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Students Not Deterred by Zhao’s Reported Ouster With AM-China, Bjt

May 26, 1989

BEIJING (AP) _ Students camped out in Beijing’s central square tried to gauge the shifting political winds Friday but said their protest would continue no matter who runs the country.

Communist Party chief Zhao Ziyang, the leader most sympathetic to the demonstrators’ demands, was reported to have been ousted and placed under house arrest in a power struggle with Premier Li Peng.

The number of students in Tiananmen Square had dwindled to about 15,000, but student leaders said they were undeterred by the apparent ascendancy of Li, who has taken a much harder line with the demonstrators.

″It’s going to get more complex,″ said a student leader from Qinghua University who would only give his name as Xin. ″We can’t ascertain what the leaders’ intentions are, but we will not leave the square.″

Chinese sources say Zhao has been stripped of all powers and that Li is in charge of party and government functons.

″Zhao Ziyang was relatively open-minded,″ Xin said atop the People’s Heroes Monument in Tiananmen Square, where the student leaders have set up their headquarters. ″We don’t feel that he was the savior of all China, but he was more capable than Li Peng.″

The students, who began their protests April 15 by seeking talks with the government on social reforms and profiteering by bureaucrats, are demanding Li’s resignation.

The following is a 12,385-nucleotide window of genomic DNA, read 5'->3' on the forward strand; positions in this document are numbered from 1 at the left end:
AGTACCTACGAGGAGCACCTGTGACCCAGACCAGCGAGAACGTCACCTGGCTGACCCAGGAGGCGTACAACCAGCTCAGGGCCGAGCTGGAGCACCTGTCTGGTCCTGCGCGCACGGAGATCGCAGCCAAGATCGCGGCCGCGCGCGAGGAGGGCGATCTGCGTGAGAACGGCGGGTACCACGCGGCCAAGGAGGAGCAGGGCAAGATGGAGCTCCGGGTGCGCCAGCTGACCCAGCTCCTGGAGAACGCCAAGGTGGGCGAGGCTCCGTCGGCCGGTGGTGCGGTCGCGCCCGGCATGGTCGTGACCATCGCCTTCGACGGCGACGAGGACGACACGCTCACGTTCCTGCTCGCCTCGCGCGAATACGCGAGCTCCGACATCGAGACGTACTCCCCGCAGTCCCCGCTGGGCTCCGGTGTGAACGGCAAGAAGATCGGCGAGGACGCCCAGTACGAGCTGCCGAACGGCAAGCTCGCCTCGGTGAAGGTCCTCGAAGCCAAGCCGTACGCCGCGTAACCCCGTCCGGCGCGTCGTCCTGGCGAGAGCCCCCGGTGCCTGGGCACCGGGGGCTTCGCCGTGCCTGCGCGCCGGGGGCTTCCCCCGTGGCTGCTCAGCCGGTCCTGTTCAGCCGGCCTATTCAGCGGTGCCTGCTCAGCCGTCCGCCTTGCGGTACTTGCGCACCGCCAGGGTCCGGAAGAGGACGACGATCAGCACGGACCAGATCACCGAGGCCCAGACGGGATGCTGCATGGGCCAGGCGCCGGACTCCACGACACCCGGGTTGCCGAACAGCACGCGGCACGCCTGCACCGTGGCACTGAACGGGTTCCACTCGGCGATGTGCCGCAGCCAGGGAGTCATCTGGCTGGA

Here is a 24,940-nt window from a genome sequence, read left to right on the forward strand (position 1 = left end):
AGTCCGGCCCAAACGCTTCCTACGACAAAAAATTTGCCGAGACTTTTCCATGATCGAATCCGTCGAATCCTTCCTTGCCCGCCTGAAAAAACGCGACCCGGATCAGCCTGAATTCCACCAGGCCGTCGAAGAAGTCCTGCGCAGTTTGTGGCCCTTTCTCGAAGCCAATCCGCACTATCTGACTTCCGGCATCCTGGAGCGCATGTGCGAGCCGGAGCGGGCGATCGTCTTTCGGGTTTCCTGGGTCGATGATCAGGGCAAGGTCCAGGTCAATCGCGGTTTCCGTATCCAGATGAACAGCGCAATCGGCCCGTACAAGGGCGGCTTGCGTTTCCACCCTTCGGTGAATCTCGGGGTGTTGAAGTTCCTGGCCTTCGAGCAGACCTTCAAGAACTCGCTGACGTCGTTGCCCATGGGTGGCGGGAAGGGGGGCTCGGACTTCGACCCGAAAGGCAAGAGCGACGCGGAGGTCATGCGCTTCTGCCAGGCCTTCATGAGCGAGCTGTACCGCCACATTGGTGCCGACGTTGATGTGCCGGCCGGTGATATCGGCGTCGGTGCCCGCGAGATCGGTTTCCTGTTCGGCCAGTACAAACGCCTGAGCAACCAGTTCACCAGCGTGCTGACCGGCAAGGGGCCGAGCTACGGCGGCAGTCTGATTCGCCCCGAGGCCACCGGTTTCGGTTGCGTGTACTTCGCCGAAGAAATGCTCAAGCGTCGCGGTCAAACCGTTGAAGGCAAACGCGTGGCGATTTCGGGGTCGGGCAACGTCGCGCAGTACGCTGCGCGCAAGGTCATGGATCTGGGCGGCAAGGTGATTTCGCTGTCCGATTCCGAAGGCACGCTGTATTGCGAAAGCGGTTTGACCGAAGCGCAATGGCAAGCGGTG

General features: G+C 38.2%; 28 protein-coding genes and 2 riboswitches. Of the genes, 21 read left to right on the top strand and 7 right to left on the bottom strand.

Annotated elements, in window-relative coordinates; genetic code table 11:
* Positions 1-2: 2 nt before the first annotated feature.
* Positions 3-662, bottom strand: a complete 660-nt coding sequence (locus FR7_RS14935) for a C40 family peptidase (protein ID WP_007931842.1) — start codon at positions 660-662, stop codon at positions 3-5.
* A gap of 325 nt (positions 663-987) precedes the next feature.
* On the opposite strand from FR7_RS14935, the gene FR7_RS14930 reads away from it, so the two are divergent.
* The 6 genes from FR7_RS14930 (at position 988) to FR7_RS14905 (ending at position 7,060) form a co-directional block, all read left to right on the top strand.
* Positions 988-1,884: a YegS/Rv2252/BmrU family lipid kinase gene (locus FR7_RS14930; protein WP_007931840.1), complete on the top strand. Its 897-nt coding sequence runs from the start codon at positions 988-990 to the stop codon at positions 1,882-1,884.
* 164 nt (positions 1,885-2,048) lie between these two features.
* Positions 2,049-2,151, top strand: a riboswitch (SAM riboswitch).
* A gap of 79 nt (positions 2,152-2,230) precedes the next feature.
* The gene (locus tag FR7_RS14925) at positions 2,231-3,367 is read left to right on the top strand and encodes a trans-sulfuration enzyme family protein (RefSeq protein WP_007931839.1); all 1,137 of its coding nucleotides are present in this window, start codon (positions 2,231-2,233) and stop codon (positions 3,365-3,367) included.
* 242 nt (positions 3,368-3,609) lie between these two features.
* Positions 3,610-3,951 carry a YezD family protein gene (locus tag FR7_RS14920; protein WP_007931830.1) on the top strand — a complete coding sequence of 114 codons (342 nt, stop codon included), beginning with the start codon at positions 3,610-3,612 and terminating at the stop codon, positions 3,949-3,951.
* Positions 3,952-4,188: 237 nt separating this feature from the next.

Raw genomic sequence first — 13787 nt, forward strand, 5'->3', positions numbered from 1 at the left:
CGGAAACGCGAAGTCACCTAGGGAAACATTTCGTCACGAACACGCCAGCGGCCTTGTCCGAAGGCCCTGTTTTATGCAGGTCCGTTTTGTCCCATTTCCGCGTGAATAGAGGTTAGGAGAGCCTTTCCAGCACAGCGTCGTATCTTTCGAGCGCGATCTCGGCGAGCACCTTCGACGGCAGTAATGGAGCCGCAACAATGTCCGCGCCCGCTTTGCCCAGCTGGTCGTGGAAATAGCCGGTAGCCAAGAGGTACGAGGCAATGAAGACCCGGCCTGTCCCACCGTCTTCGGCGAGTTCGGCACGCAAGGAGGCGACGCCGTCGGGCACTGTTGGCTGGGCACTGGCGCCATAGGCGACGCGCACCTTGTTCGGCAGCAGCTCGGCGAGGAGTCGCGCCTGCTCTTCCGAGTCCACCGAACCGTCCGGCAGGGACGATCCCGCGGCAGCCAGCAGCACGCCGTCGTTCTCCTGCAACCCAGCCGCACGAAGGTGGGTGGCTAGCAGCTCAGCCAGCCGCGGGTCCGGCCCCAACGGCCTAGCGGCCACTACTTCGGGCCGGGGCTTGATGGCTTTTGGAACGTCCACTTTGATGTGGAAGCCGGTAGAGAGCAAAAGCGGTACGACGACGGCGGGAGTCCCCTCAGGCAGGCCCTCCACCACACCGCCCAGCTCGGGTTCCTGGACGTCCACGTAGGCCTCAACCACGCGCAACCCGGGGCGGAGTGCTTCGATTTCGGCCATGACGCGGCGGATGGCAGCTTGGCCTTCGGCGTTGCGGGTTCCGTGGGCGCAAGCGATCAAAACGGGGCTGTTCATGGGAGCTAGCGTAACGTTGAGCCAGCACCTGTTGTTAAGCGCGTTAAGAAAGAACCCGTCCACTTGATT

Zhao’s apparent ouster has not weakened the students’ resolve to stay in the square until Li resigns because ″everybody in the country is watching the square,″ Xin said. ″If we leave, we will betray their hopes.″

″Students are not losing hope just because Zhao is sacked,″ said a Beijing medical student. ″Our belief is firm and cannot be moved.″

Ren Ju, a senior at the Central Nationalities Institute, said students preferred Zhao over Li.

″We didn’t really like Zhao Ziyang before all this started, but after the hunger fast, he came to visit the strikers on the square and said he would work to eradicate corruption starting with his own children,″ Ren said.

His removal will not deter students from their sit-in, Ren said.

Guo Weiming, a senior at Xian Transportation College, said: ″We don’t feel simply that Zhao should replace Li,″ Guo said. ″I’m not convinced he could represent the people’s interests.″

Zhao reportedly angered party conservatives with an impassioned speech to a group of hunger strikers in Tiananmen last week, as well as a detailed explanation to visiting Soviet President Mikhail S. Gorbachev last week of a secret 1987 meeting confirming senior leader Deng Xiaoping’s paramount power.

Last month he also called the student movement ″patriotic″ rather than Li’s favored description, ″disturbances.″

Not all students were convinced Zhao was truly out. ″I think there’s some kind of intrigue going on where we’re deliberately being sent the wrong signals,″ said a sophomore at Tianjin Institute of Light Industry named Liang.

″Maybe word of Zhao’s dismissal was deliberately leaked so people would rally around him,″ Liang said. ″Then if he actually came into power he would be in a better position to control the masses.″

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